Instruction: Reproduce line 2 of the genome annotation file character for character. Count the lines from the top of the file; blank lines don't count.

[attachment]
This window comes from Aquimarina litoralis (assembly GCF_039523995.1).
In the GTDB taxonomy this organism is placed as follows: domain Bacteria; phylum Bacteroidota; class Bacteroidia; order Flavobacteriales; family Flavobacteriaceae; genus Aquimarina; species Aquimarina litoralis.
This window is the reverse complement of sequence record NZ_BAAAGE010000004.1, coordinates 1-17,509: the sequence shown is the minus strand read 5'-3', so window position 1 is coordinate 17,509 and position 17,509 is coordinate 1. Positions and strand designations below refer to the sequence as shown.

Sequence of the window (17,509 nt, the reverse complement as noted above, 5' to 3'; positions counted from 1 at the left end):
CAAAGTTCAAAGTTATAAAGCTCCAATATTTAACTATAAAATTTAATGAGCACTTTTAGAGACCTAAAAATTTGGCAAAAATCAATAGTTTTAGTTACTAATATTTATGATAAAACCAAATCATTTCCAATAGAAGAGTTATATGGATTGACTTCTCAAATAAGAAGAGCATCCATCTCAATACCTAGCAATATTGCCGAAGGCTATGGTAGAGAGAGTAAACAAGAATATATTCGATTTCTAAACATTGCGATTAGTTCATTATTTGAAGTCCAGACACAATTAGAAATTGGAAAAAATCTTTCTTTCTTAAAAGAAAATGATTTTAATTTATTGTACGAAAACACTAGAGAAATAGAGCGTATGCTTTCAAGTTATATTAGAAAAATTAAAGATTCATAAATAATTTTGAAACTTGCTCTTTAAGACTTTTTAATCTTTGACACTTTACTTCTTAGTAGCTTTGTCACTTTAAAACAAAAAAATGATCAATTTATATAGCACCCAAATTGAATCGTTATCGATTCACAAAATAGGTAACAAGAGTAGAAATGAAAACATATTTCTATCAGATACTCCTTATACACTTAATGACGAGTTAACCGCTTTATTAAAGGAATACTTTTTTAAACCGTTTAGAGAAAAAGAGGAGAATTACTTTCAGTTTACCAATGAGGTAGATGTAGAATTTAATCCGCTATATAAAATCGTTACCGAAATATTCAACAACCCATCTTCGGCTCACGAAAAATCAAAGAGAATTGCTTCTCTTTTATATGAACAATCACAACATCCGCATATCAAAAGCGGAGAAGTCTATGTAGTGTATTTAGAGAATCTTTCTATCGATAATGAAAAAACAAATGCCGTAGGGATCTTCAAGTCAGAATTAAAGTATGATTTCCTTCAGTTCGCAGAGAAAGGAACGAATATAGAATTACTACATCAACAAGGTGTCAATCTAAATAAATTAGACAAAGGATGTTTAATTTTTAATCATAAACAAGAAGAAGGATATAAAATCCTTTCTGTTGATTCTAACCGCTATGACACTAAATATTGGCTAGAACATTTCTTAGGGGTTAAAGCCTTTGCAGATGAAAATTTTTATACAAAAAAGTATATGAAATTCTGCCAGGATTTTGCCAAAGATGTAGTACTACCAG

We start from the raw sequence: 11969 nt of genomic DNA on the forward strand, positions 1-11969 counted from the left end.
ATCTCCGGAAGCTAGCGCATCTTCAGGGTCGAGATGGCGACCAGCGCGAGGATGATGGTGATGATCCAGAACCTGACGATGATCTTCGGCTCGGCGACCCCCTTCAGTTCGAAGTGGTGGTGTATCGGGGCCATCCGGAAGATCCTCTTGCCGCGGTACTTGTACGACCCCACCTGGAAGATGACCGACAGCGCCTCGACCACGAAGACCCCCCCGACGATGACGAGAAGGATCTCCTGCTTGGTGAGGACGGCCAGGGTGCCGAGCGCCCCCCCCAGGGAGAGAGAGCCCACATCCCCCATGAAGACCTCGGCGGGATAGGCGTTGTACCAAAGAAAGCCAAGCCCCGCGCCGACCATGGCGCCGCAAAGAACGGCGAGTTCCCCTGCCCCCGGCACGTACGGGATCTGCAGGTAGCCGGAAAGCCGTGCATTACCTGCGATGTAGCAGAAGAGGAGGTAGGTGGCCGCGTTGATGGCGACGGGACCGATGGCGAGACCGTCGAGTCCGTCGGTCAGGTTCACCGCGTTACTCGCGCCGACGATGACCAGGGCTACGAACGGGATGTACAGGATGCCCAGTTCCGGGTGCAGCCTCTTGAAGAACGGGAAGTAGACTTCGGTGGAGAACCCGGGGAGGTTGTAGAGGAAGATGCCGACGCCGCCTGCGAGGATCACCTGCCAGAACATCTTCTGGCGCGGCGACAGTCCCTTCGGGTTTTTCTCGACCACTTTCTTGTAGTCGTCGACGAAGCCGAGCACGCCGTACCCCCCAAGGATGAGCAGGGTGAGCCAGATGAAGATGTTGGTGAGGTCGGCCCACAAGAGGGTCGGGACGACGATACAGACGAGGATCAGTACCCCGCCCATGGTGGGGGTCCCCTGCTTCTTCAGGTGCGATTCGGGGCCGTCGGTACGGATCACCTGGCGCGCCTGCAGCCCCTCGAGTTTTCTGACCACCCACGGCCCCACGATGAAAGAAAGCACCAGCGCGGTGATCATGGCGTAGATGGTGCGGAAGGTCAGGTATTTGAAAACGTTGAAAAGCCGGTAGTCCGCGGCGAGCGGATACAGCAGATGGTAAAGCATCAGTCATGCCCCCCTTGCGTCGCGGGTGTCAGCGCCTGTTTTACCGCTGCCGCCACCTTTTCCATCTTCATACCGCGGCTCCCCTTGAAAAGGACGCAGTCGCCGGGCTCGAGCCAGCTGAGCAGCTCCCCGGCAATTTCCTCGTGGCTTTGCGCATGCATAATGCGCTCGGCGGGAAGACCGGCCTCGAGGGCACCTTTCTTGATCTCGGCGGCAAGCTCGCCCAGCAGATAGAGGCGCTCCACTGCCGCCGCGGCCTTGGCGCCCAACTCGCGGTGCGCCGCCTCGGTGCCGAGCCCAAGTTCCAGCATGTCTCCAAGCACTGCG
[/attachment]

In the GTDB taxonomy this organism is placed as follows: domain Bacteria; phylum Bacteroidota; class Bacteroidia; order Flavobacteriales; family Flavobacteriaceae; genus Aquimarina; species Aquimarina litoralis.